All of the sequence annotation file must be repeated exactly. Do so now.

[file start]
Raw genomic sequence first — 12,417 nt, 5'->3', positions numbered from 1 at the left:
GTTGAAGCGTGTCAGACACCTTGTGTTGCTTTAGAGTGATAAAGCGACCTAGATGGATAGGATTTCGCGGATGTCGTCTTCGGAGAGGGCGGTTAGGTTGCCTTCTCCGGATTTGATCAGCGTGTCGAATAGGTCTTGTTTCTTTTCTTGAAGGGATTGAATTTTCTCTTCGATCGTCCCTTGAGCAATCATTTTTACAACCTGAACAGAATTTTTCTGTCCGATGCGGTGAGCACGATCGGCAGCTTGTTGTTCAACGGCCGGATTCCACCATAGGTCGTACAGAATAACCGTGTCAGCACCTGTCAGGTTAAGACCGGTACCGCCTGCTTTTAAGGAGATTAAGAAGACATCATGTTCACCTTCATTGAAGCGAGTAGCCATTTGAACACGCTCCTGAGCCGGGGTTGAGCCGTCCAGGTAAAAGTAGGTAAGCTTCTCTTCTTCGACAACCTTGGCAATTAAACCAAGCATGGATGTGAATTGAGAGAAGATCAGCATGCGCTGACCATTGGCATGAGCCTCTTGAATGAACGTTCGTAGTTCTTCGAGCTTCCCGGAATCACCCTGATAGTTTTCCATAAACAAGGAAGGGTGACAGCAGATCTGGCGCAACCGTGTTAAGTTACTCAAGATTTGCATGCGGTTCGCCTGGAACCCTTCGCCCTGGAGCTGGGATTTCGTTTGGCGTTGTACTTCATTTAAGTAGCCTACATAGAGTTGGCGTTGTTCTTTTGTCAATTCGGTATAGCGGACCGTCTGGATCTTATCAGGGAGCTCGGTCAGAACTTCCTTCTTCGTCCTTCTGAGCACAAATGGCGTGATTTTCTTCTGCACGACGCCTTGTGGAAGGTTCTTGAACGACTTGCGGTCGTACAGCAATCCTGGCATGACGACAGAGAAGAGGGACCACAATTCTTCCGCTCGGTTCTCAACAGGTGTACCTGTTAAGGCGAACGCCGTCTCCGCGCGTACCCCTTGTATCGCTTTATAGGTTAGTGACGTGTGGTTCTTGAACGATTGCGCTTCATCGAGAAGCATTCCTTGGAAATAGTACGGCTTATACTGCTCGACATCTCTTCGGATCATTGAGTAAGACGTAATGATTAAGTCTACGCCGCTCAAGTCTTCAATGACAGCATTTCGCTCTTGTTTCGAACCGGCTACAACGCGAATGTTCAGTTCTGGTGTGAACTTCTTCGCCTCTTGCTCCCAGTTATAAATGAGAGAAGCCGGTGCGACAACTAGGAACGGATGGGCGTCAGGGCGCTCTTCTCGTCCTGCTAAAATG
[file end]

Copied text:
Raw genomic sequence first — 12,417 nt, 5'->3', positions numbered from 1 at the left:
GTTGAAGCGTGTCAGACACCTTGTGTTGCTTTAGAGTGATAAAGCGACCTAGATGGATAGGATTTCGCGGATGTCGTCTTCGGAGAGGGCGGTTAGGTTGCCTTCTCCGGATTTGATCAGCGTGTCGAATAGGTCTTGTTTCTTTTCTTGAAGGGATTGAATTTTCTCTTCGATCGTCCCTTGAGCAATCATTTTTACAACCTGAACAGAATTTTTCTGTCCGATGCGGTGAGCACGATCGGCAGCTTGTTGTTCAACGGCCGGATTCCACCATAGGTCGTACAGAATAACCGTGTCAGCACCTGTCAGGTTAAGACCGGTACCGCCTGCTTTTAAGGAGATTAAGAAGACATCATGTTCACCTTCATTGAAGCGAGTAGCCATTTGAACACGCTCCTGAGCCGGGGTTGAGCCGTCCAGGTAAAAGTAGGTAAGCTTCTCTTCTTCGACAACCTTGGCAATTAAACCAAGCATGGATGTGAATTGAGAGAAGATCAGCATGCGCTGACCATTGGCATGAGCCTCTTGAATGAACGTTCGTAGTTCTTCGAGCTTCCCGGAATCACCCTGATAGTTTTCCATAAACAAGGAAGGGTGACAGCAGATCTGGCGCAACCGTGTTAAGTTACTCAAGATTTGCATGCGGTTCGCCTGGAACCCTTCGCCCTGGAGCTGGGATTTCGTTTGGCGTTGTACTTCATTTAAGTAGCCTACATAGAGTTGGCGTTGTTCTTTTGTCAATTCGGTATAGCGGACCGTCTGGATCTTATCAGGGAGCTCGGTCAGAACTTCCTTCTTCGTCCTTCTGAGCACAAATGGCGTGATTTTCTTCTGCACGACGCCTTGTGGAAGGTTCTTGAACGACTTGCGGTCGTACAGCAATCCTGGCATGACGACAGAGAAGAGGGACCACAATTCTTCCGCTCGGTTCTCAACAGGTGTACCTGTTAAGGCGAACGCCGTCTCCGCGCGTACCCCTTGTATCGCTTTATAGGTTAGTGACGTGTGGTTCTTGAACGATTGCGCTTCATCGAGAAGCATTCCTTGGAAATAGTACGGCTTATACTGCTCGACATCTCTTCGGATCATTGAGTAAGACGTAATGATTAAGTCTACGCCGCTCAAGTCTTCAATGACAGCATTTCGCTCTTGTTTCGAACCGGCTACAACGCGAATGTTCAGTTCTGGTGTGAACTTCTTCGCCTCTTGCTCCCAGTTATAAATGAGAGAAGCCGGTGCGACAACTAGGAACGGATGGGCGTCAGGGCGCTCTTCTCGTCCTGCTAAAATG